Hiring Manager vs. Recruiter Relationships: Mind the Gap
Your business’s success depends on hiring the right candidates. As a hiring manager, the better aligned you are with your partner in recruiting, the more efficient and effective the process will be.
A strong partnership is built on communication – whether it’s through face-‐to-‐face meetings, phone calls, emails, text messages or instant messages – never stop communicating!
Here are five steps of the hiring process and tips on how to strengthen the recruiter/hiring manager relationship:
Good communication starts at the very beginning of the recruiting process – this stage is the “intake”. If you’re a recruiter, you know exactly what I’m talking about. This initial meeting kicks off the recruiting process. It involves setting expectations for the search by briefing recruiters on their business, highlighting qualifications of the role, setting a timeline and laying out your overall recruiting strategy.
At times, you may even be able to review résumés or candidate profiles and provide feedback on the spot. The information communicated in the intake stage gives recruiters a place to start by narrowing the search specifications. It also helps the recruiter establish credibility with candidates, which increases the likelihood of engaging top talent.
Pro Tip: Never skip an intake session – this can send your recruiter on a wild goose chase. This will ultimately waste your time, the recruiter’s time and the candidate’s time.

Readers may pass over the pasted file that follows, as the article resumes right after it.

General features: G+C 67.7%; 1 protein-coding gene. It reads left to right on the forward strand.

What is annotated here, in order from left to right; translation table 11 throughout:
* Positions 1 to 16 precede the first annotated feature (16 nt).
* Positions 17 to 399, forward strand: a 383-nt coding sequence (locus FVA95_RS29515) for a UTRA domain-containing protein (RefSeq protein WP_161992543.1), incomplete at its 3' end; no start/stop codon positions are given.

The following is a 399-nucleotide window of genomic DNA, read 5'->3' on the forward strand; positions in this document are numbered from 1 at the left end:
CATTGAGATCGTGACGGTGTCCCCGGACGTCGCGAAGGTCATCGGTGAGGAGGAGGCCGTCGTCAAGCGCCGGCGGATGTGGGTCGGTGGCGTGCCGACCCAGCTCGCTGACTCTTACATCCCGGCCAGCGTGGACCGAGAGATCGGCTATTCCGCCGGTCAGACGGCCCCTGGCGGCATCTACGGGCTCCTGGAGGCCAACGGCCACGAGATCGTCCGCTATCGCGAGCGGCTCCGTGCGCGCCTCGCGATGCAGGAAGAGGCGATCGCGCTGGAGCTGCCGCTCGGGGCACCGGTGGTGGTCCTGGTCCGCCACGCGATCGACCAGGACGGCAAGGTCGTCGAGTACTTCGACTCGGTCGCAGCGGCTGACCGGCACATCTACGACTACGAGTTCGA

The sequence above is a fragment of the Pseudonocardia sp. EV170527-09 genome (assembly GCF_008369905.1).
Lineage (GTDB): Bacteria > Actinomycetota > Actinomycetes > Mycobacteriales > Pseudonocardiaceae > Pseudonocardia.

Recruiting should be treated as a top priority with the same dedication as any other business project. Your business doesn’t exist without your people. As a hiring manager, approach recruiting as an essential part of your job. Communicate to everyone on your team, at the company, in your network about your hiring needs: think of recruiting as a business opportunity.
Every interaction with a candidate is a chance to sell your company, whether you hire the candidate or not. In this step, act like a salesperson: never stop selling. A candidate might have referrals or may even turn out to be a client down the road. The managers that can sell the company and opportunity at hand form the best teams. Be one of those hiring managers!
Another important component of the recruiting process is giving feedback to your recruiter.
As a hiring manager, it’s up to you to refine the candidate search and improve the recruiting process by communicating along the way. A great way to do this is to debrief after every interview. This feedback can be in whatever form of communication you prefer (phone, Skype, in person) – as long as it actually happens.
If feedback is delayed or non-‐existent, it can be extremely counterproductive – postponing interview scheduling, hiring decisions and ultimately on-‐boarding new hires. Never stop giving feedback!
4. Get Feedback
Feedback goes both ways. Receiving feedback from your recruiter can be just as effective as providing it. I encourage hiring managers to include recruiters in the interview process whenever they can – this can be a learning experience for both parties. It’s helpful to debrief after each interview, as well. There is always room for improvement.
It’s also crucial for hiring managers to be receptive to recruiter’s feedback, not only for their own growth, but also to be aware of market challenges, applicant expectations and your competitors. Hiring top talent can be an uphill battle – your recruiter’s job is to be the first to hear about what other companies are doing to attract talent, including compensation plans, employee perks, company culture, etc. Be open, listen and learn – this step will give you a key competitive advantage.